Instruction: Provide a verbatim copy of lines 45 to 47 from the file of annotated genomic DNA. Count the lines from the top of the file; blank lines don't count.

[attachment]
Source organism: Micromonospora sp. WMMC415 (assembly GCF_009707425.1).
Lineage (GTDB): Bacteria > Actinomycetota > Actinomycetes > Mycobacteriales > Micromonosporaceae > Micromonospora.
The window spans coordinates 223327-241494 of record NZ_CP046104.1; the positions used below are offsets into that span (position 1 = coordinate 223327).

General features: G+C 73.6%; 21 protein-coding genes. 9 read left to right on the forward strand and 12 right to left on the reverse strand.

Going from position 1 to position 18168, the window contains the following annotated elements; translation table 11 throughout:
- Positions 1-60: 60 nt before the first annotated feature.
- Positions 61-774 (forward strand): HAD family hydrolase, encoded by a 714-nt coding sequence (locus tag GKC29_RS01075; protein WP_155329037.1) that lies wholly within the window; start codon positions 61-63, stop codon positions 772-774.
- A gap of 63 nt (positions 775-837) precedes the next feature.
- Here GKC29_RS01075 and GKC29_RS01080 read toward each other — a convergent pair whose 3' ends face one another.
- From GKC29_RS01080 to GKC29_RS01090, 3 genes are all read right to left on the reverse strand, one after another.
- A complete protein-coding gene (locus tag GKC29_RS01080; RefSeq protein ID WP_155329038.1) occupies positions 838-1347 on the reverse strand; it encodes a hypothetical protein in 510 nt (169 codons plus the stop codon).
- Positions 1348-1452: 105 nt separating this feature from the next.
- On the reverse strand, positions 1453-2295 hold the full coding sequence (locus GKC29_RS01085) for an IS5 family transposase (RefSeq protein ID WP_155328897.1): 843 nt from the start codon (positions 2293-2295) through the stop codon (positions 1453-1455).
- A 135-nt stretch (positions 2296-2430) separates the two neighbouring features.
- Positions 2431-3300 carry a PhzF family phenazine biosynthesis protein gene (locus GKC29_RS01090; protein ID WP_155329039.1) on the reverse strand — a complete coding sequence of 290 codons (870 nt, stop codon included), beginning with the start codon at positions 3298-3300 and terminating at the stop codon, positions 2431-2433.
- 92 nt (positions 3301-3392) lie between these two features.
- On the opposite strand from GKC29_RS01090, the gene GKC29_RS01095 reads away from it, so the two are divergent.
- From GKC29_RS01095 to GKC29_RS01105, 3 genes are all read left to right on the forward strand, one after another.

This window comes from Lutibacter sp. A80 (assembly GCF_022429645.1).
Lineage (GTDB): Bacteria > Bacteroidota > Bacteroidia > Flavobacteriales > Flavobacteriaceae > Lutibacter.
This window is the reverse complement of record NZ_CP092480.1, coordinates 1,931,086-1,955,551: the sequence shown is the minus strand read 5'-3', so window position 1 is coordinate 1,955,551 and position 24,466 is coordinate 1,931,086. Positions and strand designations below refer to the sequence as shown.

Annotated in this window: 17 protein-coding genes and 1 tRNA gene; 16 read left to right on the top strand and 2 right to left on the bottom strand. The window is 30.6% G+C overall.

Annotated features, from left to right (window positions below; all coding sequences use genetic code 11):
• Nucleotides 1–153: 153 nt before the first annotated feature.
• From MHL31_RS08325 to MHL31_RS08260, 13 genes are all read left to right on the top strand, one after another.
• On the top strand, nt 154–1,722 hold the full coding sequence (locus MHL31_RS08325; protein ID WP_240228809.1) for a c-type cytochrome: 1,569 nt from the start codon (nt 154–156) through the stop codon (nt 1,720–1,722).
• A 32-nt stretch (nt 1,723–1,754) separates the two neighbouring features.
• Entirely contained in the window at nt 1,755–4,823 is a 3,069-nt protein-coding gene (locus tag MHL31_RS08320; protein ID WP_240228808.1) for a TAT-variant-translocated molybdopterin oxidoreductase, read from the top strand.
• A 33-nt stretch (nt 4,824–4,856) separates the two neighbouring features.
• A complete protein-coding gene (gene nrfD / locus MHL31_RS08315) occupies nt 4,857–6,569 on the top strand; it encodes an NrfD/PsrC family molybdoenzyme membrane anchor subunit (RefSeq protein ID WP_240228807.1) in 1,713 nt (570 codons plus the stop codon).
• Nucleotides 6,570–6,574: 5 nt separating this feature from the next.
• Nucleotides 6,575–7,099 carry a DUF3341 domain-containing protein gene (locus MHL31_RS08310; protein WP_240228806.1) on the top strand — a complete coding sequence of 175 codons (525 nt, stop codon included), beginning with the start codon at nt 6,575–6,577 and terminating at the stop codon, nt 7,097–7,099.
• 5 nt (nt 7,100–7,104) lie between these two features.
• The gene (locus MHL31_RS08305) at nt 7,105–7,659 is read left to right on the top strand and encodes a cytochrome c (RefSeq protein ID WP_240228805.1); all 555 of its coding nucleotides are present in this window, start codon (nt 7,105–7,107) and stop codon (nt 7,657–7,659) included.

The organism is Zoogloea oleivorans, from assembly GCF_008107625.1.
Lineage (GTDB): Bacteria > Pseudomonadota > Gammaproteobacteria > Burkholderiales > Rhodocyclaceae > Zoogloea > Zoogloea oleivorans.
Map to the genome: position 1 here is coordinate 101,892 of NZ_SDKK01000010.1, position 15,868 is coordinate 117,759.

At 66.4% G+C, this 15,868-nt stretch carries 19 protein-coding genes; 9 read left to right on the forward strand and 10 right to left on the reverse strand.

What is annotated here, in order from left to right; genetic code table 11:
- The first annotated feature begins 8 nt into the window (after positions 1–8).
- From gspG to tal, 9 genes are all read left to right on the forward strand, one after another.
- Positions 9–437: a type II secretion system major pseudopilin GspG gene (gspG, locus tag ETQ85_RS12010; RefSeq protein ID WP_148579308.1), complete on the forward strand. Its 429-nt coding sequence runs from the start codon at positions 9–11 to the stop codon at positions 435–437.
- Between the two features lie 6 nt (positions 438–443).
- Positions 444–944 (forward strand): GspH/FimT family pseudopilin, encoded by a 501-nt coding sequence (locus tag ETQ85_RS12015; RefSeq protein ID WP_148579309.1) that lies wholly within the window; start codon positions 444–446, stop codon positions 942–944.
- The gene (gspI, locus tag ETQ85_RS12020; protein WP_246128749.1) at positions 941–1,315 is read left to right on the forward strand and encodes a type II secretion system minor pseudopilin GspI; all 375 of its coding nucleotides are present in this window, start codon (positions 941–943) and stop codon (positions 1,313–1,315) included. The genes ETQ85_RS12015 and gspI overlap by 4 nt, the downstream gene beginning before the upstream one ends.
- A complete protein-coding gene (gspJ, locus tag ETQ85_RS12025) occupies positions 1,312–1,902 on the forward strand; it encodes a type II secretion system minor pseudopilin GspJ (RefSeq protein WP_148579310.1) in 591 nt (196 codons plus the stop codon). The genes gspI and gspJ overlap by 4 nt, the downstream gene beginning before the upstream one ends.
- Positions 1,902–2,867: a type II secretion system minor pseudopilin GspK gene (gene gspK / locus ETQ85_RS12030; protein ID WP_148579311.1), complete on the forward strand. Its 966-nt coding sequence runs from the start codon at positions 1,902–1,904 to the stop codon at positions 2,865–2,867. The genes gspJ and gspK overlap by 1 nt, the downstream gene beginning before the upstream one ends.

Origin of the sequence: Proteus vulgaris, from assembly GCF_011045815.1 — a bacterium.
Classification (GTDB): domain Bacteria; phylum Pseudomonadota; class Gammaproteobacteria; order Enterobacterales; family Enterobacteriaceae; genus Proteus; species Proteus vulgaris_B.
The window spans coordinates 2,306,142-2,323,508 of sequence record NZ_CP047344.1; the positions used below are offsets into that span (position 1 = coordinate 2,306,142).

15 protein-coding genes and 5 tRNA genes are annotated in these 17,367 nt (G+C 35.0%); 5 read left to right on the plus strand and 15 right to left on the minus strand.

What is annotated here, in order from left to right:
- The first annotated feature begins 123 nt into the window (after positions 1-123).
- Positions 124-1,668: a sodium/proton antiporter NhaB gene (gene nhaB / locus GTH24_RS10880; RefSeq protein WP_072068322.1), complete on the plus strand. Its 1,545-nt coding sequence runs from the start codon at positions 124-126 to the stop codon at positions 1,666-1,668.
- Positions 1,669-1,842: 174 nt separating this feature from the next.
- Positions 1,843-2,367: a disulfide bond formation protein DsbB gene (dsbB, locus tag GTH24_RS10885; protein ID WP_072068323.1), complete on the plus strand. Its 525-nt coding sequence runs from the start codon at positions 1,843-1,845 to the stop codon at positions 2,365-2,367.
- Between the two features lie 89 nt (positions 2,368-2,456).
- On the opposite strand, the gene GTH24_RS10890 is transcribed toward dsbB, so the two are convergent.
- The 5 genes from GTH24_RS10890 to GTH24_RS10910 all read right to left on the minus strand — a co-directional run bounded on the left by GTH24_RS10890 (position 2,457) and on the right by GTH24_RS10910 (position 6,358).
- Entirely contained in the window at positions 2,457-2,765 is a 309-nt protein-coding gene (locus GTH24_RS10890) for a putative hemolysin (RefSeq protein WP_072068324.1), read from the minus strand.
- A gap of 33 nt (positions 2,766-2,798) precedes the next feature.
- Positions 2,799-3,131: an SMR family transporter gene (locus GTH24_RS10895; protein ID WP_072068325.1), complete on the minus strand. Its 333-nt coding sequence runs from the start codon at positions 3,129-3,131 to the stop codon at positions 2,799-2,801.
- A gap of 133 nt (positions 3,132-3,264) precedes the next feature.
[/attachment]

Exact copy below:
- The gene (gspI, locus tag ETQ85_RS12020; protein WP_246128749.1) at positions 941–1,315 is read left to right on the forward strand and encodes a type II secretion system minor pseudopilin GspI; all 375 of its coding nucleotides are present in this window, start codon (positions 941–943) and stop codon (positions 1,313–1,315) included. The genes ETQ85_RS12015 and gspI overlap by 4 nt, the downstream gene beginning before the upstream one ends.
- A complete protein-coding gene (gspJ, locus tag ETQ85_RS12025) occupies positions 1,312–1,902 on the forward strand; it encodes a type II secretion system minor pseudopilin GspJ (RefSeq protein WP_148579310.1) in 591 nt (196 codons plus the stop codon). The genes gspI and gspJ overlap by 4 nt, the downstream gene beginning before the upstream one ends.
- Positions 1,902–2,867: a type II secretion system minor pseudopilin GspK gene (gene gspK / locus ETQ85_RS12030; protein ID WP_148579311.1), complete on the forward strand. Its 966-nt coding sequence runs from the start codon at positions 1,902–1,904 to the stop codon at positions 2,865–2,867. The genes gspJ and gspK overlap by 1 nt, the downstream gene beginning before the upstream one ends.